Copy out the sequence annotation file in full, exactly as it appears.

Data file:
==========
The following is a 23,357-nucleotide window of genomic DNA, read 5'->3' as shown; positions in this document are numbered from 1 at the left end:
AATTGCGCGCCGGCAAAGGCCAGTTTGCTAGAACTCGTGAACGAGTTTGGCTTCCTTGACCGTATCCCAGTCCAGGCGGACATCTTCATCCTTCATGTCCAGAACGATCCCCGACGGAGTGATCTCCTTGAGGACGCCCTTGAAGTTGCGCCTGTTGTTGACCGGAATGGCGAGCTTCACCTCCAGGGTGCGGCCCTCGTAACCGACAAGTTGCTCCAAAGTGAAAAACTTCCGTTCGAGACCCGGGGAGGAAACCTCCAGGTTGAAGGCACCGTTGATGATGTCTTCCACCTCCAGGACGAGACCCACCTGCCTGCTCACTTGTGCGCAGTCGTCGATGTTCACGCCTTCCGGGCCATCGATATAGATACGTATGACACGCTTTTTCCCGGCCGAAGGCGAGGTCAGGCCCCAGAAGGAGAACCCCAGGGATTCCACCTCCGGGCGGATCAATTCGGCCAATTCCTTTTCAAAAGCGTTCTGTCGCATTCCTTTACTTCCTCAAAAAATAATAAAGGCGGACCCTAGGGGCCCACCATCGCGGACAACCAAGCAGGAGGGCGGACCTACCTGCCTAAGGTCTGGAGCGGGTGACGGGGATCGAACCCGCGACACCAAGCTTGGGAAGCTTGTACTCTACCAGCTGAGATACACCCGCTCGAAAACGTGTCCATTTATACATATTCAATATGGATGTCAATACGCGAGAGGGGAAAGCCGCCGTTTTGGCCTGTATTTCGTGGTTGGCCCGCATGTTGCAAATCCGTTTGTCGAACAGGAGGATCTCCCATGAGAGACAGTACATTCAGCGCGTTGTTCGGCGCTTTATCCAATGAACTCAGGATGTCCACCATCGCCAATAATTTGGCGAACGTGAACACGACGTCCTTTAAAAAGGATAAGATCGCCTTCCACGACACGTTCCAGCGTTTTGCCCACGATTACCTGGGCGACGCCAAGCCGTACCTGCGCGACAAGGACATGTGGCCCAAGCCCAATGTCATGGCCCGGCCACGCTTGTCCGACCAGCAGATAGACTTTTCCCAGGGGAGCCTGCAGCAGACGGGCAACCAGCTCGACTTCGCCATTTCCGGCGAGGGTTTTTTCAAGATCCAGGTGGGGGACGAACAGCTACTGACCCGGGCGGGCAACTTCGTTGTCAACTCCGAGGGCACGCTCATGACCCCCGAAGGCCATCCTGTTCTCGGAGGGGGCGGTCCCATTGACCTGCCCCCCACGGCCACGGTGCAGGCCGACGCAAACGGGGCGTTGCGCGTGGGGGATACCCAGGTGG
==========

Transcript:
The following is a 23,357-nucleotide window of genomic DNA, read 5'->3' as shown; positions in this document are numbered from 1 at the left end:
AATTGCGCGCCGGCAAAGGCCAGTTTGCTAGAACTCGTGAACGAGTTTGGCTTCCTTGACCGTATCCCAGTCCAGGCGGACATCTTCATCCTTCATGTCCAGAACGATCCCCGACGGAGTGATCTCCTTGAGGACGCCCTTGAAGTTGCGCCTGTTGTTGACCGGAATGGCGAGCTTCACCTCCAGGGTGCGGCCCTCGTAACCGACAAGTTGCTCCAAAGTGAAAAACTTCCGTTCGAGACCCGGGGAGGAAACCTCCAGGTTGAAGGCACCGTTGATGATGTCTTCCACCTCCAGGACGAGACCCACCTGCCTGCTCACTTGTGCGCAGTCGTCGATGTTCACGCCTTCCGGGCCATCGATATAGATACGTATGACACGCTTTTTCCCGGCCGAAGGCGAGGTCAGGCCCCAGAAGGAGAACCCCAGGGATTCCACCTCCGGGCGGATCAATTCGGCCAATTCCTTTTCAAAAGCGTTCTGTCGCATTCCTTTACTTCCTCAAAAAATAATAAAGGCGGACCCTAGGGGCCCACCATCGCGGACAACCAAGCAGGAGGGCGGACCTACCTGCCTAAGGTCTGGAGCGGGTGACGGGGATCGAACCCGCGACACCAAGCTTGGGAAGCTTGTACTCTACCAGCTGAGATACACCCGCTCGAAAACGTGTCCATTTATACATATTCAATATGGATGTCAATACGCGAGAGGGGAAAGCCGCCGTTTTGGCCTGTATTTCGTGGTTGGCCCGCATGTTGCAAATCCGTTTGTCGAACAGGAGGATCTCCCATGAGAGACAGTACATTCAGCGCGTTGTTCGGCGCTTTATCCAATGAACTCAGGATGTCCACCATCGCCAATAATTTGGCGAACGTGAACACGACGTCCTTTAAAAAGGATAAGATCGCCTTCCACGACACGTTCCAGCGTTTTGCCCACGATTACCTGGGCGACGCCAAGCCGTACCTGCGCGACAAGGACATGTGGCCCAAGCCCAATGTCATGGCCCGGCCACGCTTGTCCGACCAGCAGATAGACTTTTCCCAGGGGAGCCTGCAGCAGACGGGCAACCAGCTCGACTTCGCCATTTCCGGCGAGGGTTTTTTCAAGATCCAGGTGGGGGACGAACAGCTACTGACCCGGGCGGGCAACTTCGTTGTCAACTCCGAGGGCACGCTCATGACCCCCGAAGGCCATCCTGTTCTCGGAGGGGGCGGTCCCATTGACCTGCCCCCCACGGCCACGGTGCAGGCCGACGCAAACGGGGCGTTGCGCGTGGGGGATACCCAGGTGG